By Sebastian Brady
When John King began the South Carolina Republican Debate by addressing Newt Gingrich’s marital past, an incensed Gingrich snarled that he was “appalled that you would begin a presidential debate on a topic like that”. While Gingrich might not think his numerous marital issues merit any attention, they have become an unavoidable part of the Republican primaries. Although some of the publicity surrounding Gingrich’s private life is mere muckraking by his opponents, one should ask if delving into candidate’s private affairs is valid in a presidential election.
From his response to King’s question, it seems that Gingrich believes one’s private life should not be discussed in a campaign for public office. Instead, his response suggests that there should be a distinction between a politician’s private and public life. It then follows that the only issues that should be raised in a campaign are those directly pertaining to a politician’s public life—actions as Speaker of the House, congressional voting record and work on House committees. In the true bureaucratic tradition, Gingrich appears to claim that as long as he carries out his official duties, his private life is irrelevant. In essence, an office-holder is simply an automaton; in his role as office-holder, he is a faceless, emotionless, replaceable cog in the machine of the bureaucracy.
The implications of Gingrich’s position—if he truly believes it—are far-reaching. In terms of the Republican campaign, it would make Mitt Romney’s history at Bain Capital and his low individual tax rate completely irrelevant. If Gingrich should not be attacked for the marital missteps he made as a private individual, Romney should not be attacked for unsavory business practices he carried out as a private individual. Instead, the two candidates should only discuss the actions undertaken in their capacities as congressman and governor, respectively.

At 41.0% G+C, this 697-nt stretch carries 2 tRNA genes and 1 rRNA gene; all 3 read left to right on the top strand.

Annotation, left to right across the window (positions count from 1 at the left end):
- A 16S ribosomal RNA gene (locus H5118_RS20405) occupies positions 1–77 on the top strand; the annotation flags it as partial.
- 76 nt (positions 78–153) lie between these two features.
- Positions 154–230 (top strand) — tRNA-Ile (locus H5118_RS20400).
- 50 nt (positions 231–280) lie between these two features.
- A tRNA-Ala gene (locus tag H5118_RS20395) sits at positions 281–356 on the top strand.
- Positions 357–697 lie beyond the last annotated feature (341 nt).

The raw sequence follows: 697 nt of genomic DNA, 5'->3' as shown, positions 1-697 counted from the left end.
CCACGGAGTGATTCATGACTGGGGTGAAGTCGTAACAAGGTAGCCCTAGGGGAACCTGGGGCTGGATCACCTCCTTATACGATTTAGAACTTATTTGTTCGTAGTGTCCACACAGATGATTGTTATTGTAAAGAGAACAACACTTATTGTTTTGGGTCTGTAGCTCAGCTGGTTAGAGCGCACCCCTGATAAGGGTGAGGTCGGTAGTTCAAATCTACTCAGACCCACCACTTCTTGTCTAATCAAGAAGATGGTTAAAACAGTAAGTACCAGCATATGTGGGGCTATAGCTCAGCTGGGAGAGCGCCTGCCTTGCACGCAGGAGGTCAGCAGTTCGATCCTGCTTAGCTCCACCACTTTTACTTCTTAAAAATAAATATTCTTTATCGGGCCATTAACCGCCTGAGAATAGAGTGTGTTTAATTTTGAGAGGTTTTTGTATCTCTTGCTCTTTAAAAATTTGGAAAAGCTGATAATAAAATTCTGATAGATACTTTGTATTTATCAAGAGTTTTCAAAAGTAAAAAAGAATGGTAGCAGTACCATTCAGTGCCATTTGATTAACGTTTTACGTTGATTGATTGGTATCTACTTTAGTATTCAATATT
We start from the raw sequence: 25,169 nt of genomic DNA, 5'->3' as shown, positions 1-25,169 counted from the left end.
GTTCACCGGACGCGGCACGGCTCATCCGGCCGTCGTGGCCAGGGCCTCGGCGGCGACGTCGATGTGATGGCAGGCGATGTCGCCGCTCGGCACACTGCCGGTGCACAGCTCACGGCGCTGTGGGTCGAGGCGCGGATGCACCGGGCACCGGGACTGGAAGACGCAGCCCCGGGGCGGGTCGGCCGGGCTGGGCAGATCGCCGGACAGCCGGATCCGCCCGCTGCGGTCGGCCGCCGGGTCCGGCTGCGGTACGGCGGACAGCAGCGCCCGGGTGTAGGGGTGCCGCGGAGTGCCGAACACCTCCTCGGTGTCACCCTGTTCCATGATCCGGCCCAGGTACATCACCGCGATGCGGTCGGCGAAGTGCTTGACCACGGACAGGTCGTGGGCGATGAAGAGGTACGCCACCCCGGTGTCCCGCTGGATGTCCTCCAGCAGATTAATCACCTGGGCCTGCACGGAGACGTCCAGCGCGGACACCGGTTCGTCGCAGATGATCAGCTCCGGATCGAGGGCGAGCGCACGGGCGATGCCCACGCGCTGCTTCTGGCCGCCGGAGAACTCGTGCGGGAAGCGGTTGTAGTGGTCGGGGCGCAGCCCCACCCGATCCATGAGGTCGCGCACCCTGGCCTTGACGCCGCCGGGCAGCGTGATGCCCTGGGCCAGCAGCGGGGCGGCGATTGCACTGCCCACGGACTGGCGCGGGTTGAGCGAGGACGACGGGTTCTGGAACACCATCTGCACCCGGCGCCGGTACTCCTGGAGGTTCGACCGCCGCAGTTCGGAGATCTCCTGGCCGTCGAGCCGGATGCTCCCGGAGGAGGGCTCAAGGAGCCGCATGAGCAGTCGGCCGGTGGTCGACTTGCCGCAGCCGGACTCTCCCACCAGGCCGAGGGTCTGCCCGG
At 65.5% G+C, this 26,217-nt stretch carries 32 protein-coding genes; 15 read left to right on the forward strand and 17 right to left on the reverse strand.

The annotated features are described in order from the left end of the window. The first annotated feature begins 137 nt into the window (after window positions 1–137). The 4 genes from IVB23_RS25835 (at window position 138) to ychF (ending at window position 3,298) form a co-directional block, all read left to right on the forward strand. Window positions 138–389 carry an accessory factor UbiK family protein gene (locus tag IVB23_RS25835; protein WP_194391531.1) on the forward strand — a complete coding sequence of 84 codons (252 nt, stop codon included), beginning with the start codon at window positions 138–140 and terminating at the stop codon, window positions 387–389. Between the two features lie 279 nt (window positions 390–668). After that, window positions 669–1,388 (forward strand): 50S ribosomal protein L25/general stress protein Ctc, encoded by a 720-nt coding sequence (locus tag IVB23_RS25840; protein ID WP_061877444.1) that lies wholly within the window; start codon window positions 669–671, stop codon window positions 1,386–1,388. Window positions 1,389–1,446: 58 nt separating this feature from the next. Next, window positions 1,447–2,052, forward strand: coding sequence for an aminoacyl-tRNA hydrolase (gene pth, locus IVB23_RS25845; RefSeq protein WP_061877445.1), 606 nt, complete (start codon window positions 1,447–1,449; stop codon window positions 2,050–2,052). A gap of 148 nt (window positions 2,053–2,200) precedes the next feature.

In addition, Gingrich’s position affects the United States’s international standing as well. If the nation adopts this complete separation between private and public lives, it sacrifices its position as moral referee for the international community. If the nation doesn’t demand morality from its leaders, it cannot demand such behavior from other nations. For example, could the United States censure former Italian Prime Minister Silvio Berlusconi, for his reprobate behavior if the same actions were acceptable for our leaders? Furthermore, following Gingrich’s argument to its logical conclusion, the office of the presidency of the United States completely loses its personality. Rather than having a charismatic individual be the face of the nation abroad, the United States would be hidden behind a wall of faceless bureaucracy.
Of course, Newt Gingrich might not believe that his private life has no bearing on his public life. It is entirely possible, even probable, that he temporarily adopted this position to avoid uncomfortable questions that would hurt his campaign. By attacking Romney’s history at Bain Capital, Gingrich is implying that one’s private life does indeed matter to one’s public life. In doing so, Gingrich shows himself to be either hypocritical or merely confused. If he does not want his private life to be brought into this campaign, he must stop discussing Romney’s personal past. Otherwise, he should gird himself for more intense scrutiny of his marital past.
Image by Flickr user Gage Skidmore.
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